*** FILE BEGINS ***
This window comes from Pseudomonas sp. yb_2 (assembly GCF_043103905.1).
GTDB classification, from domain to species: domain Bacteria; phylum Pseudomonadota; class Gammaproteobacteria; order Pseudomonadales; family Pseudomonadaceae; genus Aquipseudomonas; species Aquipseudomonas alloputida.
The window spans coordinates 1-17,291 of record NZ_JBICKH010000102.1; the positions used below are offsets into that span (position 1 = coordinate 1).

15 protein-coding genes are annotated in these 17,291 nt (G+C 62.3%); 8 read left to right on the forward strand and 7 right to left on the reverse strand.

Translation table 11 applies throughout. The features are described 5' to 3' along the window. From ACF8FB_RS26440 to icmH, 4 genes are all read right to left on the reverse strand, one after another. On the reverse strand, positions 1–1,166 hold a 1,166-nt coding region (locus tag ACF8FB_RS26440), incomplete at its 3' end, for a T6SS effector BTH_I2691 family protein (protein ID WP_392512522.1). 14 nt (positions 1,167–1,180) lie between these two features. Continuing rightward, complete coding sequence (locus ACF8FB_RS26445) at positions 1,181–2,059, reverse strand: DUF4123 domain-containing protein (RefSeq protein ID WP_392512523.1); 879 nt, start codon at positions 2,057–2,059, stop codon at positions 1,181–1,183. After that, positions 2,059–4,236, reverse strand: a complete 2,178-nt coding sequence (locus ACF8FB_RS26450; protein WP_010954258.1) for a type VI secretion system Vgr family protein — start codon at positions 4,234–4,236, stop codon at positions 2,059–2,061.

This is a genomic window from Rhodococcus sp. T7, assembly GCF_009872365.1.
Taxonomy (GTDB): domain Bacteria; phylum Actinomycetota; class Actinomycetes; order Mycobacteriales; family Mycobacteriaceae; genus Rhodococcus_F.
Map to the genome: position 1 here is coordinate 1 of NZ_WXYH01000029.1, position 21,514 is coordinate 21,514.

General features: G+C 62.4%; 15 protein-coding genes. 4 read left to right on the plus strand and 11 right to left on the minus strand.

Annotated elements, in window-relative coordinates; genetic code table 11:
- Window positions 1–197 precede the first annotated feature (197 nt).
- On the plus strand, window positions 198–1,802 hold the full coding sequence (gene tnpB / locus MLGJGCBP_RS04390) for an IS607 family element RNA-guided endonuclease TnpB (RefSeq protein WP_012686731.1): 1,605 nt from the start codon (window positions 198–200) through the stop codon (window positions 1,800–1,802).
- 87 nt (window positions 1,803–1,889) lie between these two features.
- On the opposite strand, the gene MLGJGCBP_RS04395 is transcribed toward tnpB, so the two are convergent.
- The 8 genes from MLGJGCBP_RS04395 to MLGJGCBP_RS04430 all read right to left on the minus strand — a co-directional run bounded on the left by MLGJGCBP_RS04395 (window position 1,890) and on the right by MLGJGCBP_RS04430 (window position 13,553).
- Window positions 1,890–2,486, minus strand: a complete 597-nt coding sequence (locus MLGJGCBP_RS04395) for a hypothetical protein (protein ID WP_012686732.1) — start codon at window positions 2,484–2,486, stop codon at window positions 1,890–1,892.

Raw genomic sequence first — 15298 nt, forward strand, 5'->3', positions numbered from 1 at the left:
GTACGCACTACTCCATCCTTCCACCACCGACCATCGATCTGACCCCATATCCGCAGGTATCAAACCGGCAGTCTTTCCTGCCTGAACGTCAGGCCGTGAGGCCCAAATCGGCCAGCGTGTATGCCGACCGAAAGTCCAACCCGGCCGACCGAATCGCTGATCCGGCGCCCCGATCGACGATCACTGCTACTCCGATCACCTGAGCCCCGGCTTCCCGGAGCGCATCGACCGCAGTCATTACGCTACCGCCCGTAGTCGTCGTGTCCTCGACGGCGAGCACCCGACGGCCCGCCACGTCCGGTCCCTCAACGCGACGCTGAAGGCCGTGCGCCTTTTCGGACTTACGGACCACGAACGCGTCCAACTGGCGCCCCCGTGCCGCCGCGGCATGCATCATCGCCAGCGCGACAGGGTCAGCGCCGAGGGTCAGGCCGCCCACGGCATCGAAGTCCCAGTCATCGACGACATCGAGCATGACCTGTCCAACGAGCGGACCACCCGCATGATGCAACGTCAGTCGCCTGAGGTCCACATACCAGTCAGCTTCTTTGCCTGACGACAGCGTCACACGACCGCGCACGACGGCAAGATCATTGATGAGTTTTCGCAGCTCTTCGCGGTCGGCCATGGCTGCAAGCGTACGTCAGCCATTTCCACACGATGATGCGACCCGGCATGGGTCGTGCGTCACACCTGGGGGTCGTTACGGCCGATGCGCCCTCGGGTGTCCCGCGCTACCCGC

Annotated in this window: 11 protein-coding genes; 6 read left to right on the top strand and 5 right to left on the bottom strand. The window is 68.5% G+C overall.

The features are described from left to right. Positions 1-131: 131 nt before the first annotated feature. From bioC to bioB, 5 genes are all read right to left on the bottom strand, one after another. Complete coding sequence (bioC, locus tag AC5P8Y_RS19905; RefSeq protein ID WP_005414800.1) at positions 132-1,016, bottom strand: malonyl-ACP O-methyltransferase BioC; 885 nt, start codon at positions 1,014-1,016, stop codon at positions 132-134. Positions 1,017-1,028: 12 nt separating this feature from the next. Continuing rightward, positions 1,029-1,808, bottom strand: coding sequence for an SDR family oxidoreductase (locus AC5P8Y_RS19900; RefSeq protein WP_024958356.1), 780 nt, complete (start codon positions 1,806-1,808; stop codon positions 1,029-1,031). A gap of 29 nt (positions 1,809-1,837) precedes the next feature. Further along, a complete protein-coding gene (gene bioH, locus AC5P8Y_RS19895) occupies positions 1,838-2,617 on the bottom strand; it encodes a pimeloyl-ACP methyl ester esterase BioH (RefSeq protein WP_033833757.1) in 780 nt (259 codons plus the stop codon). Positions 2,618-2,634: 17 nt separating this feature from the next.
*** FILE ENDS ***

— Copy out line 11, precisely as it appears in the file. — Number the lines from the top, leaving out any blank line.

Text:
- Window positions 1–197 precede the first annotated feature (197 nt).